Identifying, Analyzing and Using Writing Conventions in International Business


The word convention refers to a practice, method or style that is generally accepted norm or standard for completing a particular activity.  For instance, a worker wouldn’t respond with a 50-page pricing and vendor analysis to a manager who simply asks if a certain product is available from a particular vendor.  The proper convention would be to respond in-person or by e-mail with a simple “yes” or “no” on whether the product is available.

Conventions of Professional Communication

Professional communication also has conventions.  Conventions assist workers in identifying, generating and understanding business communications.  However, in international business, conventions can differ between companies, across borders and cultures sometimes complicating what practices are expected and by whom.  When working in a global setting, it’s important to understand the conventions embraced by foreign co-workers and stakeholders.  A good language translation company can offer insights and assistance into local conventions.  Further, international workers should understand that conventions differ based on the type of communication.  For instance, different conventions may exist with respect to resumes, persuasive messages, informative messages, good news and bad news messages, oral presentations and multimedia content.


International Business Conventions

In international business, conventions aren’t always obvious.  Consider how professional writing conventions in the United States tend to be direct, blunt and objective.  Depending on the culture and the way a message is communicated, this convention might not be appropriate for audiences in Japan, Egypt or Botswana.  Another factor that complicates convention is that they are constantly evolving.  For example, interoffice memos have become obsolete with the invention of e-mail and text messaging.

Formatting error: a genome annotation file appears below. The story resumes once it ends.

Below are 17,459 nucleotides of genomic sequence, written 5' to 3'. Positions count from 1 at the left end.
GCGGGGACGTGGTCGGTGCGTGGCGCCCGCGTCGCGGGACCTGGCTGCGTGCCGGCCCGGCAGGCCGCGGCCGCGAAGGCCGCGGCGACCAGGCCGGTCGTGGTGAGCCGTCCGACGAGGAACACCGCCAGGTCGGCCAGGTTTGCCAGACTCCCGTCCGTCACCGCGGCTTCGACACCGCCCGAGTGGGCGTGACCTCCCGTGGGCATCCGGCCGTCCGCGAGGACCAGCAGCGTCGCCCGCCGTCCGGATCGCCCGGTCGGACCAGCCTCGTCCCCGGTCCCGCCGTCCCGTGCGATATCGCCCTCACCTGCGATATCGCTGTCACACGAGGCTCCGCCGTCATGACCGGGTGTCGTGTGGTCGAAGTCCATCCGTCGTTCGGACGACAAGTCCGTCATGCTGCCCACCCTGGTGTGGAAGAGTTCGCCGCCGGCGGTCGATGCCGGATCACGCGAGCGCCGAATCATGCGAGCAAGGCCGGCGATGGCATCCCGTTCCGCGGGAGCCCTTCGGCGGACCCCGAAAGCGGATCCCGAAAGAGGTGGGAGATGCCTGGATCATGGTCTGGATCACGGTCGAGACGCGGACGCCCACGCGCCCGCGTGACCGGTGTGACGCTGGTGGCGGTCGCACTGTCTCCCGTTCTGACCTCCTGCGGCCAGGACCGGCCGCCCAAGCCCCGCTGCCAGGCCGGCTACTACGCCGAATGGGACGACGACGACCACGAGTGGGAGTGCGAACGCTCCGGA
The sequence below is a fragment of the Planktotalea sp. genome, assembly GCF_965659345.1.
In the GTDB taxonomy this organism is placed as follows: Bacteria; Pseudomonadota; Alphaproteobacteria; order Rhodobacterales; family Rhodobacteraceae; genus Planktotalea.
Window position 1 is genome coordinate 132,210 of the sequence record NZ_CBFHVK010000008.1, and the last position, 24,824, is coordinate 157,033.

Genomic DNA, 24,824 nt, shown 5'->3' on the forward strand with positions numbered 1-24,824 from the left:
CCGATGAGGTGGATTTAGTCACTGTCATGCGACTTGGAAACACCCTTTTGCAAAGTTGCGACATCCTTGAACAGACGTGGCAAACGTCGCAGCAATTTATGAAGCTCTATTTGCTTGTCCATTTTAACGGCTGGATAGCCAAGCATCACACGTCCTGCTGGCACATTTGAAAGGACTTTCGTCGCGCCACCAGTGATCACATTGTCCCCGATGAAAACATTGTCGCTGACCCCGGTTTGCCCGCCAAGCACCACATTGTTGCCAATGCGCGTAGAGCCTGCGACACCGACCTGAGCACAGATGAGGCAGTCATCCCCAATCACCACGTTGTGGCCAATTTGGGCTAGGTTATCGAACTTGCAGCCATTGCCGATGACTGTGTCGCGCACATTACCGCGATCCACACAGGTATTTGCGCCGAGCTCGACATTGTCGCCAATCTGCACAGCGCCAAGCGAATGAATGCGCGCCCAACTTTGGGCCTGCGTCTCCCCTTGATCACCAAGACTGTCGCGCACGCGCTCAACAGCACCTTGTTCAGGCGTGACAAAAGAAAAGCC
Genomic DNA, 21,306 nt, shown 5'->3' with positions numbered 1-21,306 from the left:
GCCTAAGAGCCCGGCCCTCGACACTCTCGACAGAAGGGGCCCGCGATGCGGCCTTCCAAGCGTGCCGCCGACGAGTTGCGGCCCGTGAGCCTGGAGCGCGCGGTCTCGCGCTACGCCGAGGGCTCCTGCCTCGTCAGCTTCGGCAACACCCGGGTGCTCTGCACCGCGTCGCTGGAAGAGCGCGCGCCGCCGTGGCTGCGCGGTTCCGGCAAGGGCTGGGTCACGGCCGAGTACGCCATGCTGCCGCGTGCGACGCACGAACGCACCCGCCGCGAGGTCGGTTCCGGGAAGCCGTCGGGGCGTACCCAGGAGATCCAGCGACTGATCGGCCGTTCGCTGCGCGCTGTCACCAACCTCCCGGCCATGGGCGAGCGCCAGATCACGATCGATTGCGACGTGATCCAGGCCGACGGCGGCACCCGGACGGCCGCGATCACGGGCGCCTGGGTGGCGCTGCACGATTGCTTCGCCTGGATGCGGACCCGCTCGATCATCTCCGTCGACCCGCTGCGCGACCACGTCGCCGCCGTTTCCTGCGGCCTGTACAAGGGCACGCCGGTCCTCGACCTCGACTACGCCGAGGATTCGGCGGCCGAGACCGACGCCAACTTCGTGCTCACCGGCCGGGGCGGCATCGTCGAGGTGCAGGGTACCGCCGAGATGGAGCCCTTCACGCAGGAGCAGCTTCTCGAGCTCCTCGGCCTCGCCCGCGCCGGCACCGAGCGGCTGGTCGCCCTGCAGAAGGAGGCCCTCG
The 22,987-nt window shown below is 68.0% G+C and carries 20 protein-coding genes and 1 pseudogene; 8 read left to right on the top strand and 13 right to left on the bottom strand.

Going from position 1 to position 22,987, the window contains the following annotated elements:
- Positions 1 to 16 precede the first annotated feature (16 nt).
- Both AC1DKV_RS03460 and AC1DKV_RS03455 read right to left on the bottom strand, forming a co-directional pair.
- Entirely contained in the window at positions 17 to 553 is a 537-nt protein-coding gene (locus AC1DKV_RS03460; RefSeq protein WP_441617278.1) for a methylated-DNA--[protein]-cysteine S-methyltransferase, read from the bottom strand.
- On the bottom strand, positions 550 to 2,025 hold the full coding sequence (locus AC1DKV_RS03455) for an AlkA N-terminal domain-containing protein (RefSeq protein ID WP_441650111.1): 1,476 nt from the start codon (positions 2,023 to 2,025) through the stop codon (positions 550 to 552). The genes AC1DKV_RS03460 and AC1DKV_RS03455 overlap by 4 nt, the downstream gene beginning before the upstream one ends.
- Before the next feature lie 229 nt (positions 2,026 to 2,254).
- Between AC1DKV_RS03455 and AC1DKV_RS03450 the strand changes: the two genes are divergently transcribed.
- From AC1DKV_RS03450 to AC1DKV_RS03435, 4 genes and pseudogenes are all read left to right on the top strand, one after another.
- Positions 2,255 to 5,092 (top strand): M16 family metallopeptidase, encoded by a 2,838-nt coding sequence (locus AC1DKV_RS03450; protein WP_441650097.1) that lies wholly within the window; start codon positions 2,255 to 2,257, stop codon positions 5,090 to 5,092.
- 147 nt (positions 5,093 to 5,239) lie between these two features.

Using Conventions Correctly

Using conventions correctly can be tricky due to cultural differences and their evolving characteristic.  To minimize mistakes, it’s critical that meet the rhetorical situation.  Conventions should be customized for the audience, situation and objective.  In business, some cultures (and businesses) will use a more formal tone, some state undesirable information directly, while others take great care to be gentle.

Perhaps, the easiest way to identify the appropriate convention is to ask someone with firsthand knowledge or observe the behaviors of colleagues.  In particular, observe how your colleagues communicate among one another, with customers, suppliers, superiors and others.  Pay close attention to when they make use of e-mail, texting, letters and memos.

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